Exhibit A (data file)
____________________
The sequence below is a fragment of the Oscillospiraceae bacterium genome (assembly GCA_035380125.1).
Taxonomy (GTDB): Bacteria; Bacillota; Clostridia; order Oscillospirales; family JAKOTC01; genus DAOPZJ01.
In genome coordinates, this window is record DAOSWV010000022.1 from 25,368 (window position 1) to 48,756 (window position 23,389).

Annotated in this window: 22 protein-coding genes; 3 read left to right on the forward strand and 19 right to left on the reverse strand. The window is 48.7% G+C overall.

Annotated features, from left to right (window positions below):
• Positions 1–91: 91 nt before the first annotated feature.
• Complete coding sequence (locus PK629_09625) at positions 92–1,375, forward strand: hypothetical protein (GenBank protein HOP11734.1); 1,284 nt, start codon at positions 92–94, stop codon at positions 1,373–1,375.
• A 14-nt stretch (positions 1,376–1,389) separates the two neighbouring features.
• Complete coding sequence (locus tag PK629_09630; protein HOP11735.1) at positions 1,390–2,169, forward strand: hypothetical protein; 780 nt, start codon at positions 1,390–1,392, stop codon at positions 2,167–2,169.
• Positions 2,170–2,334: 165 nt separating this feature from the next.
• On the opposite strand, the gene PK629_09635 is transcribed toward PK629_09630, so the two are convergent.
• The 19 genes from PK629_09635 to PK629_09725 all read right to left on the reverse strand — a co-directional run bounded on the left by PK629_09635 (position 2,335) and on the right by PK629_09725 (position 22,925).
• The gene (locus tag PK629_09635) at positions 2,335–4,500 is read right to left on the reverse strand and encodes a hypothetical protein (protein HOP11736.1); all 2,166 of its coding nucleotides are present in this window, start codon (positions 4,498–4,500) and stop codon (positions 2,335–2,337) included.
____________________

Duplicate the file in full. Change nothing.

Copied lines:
The sequence below is a fragment of the Oscillospiraceae bacterium genome (assembly GCA_035380125.1).
Taxonomy (GTDB): Bacteria; Bacillota; Clostridia; order Oscillospirales; family JAKOTC01; genus DAOPZJ01.
In genome coordinates, this window is record DAOSWV010000022.1 from 25,368 (window position 1) to 48,756 (window position 23,389).

Annotated in this window: 22 protein-coding genes; 3 read left to right on the forward strand and 19 right to left on the reverse strand. The window is 48.7% G+C overall.

Annotated features, from left to right (window positions below):
• Positions 1–91: 91 nt before the first annotated feature.
• Complete coding sequence (locus PK629_09625) at positions 92–1,375, forward strand: hypothetical protein (GenBank protein HOP11734.1); 1,284 nt, start codon at positions 92–94, stop codon at positions 1,373–1,375.
• A 14-nt stretch (positions 1,376–1,389) separates the two neighbouring features.
• Complete coding sequence (locus tag PK629_09630; protein HOP11735.1) at positions 1,390–2,169, forward strand: hypothetical protein; 780 nt, start codon at positions 1,390–1,392, stop codon at positions 2,167–2,169.
• Positions 2,170–2,334: 165 nt separating this feature from the next.
• On the opposite strand, the gene PK629_09635 is transcribed toward PK629_09630, so the two are convergent.
• The 19 genes from PK629_09635 to PK629_09725 all read right to left on the reverse strand — a co-directional run bounded on the left by PK629_09635 (position 2,335) and on the right by PK629_09725 (position 22,925).
• The gene (locus tag PK629_09635) at positions 2,335–4,500 is read right to left on the reverse strand and encodes a hypothetical protein (protein HOP11736.1); all 2,166 of its coding nucleotides are present in this window, start codon (positions 4,498–4,500) and stop codon (positions 2,335–2,337) included.